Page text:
Continuing the theme of where you are now in your design journey, I want to dig into a common situation we all find ourselves in some of the time. That is the process of taking advice from others. It is entirely necessary in life to get advice on many of the decisions we make. Not only will they have knowledge we can apply, but outside input can enrich the final product significantly.
If I buy a car, I want to ask as many questions as I can, and preferably from unbiased sources. Of course there is no such thing as a completely unbiased opinion. Instead I just try to talk to people who are not too set in their ways, and have an open mind about helping me in my goal. At the same time, I need to feel confident that I am getting the best car for my needs. And of course I have to like it. So it can be a tricky balancing act if I have to rely on people I perceive to be more knowledgeable than me, and they are telling me the opposite of what I want to hear. How do we bridge the gap between our desires and the input of trusted sources?
This can be a bit loaded, because we often don’t even realize we’re doing it. We may perceive what others admire and agree with it, without noticing that we’re overriding our own preferences. Any time you don’t feel completely confident in your knowledge (be it cars, real estate, art, wine, the list goes on), you may second guess your preferences and worry that you’ll regret your choices if you don’t listen to the informed opinions of others. And, in fact, you may be right! So you have to dig deep with certain ideas and do your research.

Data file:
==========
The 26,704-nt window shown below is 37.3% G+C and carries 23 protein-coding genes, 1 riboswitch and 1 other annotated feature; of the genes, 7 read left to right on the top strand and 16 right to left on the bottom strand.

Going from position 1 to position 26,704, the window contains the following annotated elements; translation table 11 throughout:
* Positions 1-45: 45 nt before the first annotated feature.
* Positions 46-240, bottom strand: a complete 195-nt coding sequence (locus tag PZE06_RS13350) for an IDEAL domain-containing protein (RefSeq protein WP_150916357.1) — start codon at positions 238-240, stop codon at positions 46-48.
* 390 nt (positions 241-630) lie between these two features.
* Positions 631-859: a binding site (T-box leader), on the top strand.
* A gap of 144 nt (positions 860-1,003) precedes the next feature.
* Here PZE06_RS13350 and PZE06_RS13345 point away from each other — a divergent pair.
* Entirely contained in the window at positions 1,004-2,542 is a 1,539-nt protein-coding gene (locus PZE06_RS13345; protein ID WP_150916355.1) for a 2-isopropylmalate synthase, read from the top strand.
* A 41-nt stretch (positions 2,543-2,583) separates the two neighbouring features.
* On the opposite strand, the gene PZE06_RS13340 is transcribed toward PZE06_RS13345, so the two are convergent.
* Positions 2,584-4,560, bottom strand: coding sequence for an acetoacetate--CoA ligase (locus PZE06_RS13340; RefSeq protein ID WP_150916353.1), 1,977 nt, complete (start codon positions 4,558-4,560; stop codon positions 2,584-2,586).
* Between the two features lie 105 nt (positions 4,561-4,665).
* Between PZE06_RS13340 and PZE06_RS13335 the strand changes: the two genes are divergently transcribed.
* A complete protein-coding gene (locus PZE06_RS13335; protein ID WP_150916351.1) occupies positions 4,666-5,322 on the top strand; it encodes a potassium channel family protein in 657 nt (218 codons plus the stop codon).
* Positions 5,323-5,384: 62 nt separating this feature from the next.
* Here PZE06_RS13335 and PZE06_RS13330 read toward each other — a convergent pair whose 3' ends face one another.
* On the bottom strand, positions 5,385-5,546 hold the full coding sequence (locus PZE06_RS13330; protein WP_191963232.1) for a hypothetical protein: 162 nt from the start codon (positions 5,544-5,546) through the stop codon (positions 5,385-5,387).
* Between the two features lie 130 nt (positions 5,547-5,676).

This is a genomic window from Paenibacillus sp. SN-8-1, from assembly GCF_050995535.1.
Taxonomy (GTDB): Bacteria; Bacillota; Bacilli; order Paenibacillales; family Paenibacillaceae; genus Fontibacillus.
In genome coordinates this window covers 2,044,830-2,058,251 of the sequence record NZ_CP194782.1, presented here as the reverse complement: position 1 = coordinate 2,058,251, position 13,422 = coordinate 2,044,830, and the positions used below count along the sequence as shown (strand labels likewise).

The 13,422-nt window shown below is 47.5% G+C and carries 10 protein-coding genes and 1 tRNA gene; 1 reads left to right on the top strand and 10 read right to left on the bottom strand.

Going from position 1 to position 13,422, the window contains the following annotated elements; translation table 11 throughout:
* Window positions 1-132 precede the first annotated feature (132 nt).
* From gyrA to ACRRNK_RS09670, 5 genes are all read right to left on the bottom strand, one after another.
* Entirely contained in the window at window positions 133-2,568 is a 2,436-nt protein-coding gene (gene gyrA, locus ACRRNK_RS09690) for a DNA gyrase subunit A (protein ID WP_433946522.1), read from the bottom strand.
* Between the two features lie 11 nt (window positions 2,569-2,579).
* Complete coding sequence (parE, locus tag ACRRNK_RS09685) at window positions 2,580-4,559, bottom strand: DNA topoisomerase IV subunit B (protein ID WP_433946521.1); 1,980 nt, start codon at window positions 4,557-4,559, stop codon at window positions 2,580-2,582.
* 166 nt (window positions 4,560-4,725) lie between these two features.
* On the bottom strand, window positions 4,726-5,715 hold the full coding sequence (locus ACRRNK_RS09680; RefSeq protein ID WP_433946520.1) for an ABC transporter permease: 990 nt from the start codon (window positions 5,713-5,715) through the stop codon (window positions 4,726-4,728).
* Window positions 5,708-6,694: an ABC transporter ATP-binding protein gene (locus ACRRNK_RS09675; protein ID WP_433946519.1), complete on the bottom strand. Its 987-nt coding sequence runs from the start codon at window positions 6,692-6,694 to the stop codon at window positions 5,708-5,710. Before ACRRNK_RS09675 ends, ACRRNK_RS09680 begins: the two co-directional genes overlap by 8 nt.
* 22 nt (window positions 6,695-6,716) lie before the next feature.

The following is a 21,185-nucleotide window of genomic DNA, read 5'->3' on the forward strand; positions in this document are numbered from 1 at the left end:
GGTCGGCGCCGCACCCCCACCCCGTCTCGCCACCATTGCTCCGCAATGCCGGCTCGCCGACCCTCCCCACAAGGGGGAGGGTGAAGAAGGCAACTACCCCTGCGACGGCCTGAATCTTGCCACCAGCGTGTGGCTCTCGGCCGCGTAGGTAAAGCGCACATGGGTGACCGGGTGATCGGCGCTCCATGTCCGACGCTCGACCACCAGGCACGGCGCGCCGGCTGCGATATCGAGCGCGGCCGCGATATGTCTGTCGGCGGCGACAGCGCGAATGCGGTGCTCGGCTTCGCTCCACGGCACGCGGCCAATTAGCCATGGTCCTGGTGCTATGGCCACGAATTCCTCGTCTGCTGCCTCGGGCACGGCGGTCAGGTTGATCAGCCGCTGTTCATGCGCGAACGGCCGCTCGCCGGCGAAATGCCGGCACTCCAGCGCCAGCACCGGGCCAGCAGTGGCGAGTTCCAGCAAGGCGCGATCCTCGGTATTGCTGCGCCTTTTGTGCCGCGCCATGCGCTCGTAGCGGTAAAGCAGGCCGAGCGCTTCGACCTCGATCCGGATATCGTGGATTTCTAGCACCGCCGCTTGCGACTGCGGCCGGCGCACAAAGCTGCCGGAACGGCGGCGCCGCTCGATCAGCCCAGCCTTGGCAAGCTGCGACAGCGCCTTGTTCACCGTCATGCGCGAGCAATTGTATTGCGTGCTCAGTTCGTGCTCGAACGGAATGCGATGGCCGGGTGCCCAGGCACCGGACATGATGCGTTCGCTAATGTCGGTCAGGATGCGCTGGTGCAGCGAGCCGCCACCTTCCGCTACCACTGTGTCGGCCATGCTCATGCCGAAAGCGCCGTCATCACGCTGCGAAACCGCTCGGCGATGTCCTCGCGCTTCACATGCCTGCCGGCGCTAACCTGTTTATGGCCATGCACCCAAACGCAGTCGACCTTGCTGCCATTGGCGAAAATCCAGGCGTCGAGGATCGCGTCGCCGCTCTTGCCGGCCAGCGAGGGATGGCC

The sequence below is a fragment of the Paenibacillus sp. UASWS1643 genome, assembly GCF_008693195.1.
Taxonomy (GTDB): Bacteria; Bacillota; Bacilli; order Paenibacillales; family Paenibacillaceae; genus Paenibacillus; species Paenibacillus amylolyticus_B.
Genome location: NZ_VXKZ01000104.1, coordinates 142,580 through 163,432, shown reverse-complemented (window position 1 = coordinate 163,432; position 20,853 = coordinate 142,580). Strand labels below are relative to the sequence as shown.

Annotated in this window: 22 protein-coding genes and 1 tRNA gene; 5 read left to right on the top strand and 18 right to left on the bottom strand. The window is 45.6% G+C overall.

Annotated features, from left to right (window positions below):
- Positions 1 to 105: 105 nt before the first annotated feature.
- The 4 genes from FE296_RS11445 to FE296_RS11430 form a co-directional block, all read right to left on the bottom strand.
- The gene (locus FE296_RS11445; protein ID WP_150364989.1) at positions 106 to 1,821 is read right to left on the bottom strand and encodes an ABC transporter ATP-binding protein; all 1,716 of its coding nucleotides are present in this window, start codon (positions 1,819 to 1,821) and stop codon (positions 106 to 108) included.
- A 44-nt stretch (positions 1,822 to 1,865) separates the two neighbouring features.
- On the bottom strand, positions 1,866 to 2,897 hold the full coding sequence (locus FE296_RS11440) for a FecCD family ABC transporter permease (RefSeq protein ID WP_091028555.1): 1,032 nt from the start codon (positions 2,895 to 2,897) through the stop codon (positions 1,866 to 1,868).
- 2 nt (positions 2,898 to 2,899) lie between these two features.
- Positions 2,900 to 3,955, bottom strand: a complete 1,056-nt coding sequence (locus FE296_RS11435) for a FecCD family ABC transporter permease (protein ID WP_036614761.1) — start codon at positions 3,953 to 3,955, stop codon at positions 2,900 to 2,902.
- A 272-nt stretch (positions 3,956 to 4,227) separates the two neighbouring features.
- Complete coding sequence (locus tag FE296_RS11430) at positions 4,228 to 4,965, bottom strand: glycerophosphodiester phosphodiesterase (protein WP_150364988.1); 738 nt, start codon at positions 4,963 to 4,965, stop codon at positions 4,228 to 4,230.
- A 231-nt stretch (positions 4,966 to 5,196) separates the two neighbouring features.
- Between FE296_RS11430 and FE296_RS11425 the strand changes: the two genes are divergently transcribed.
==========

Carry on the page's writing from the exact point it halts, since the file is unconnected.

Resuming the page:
In all likelihood, you can have what you want, it just might take some tweaking to get it right. If you’re asking for feedback from others on your design plans, I recommend that you ask an array of people, both from the design field and not, so that you can see if there are things that come up again and again, positive or negative. It can be helpful to ask people why they feel the way they do: “Why do you like the idea of me opening up this space?” Hopefully they are looking at it not just as design, but as something that represents you as a person. And it’s especially exciting when you hear two completely different people give the same response to your idea (hopefully a positive response!) because that suggests there is something inherent in the concept that reads clearly to others.
It’s also common to choose things based on the idea of entertaining guests, and what will wow them. On the surface that makes sense, but it is you who inhabits the space every day. Therefore, it is important for your home to feel authentic. When you’re living in a home that truly reflects who you are, guests will notice and appreciate it. And, importantly, so will you.
So, on the one hand, advice from a trusted friend or family member can be very helpful. On the other hand, these extra voices can often crowd your ability to follow your own inner compass. Try to strike a balance between being open to critique and trusting your own vision.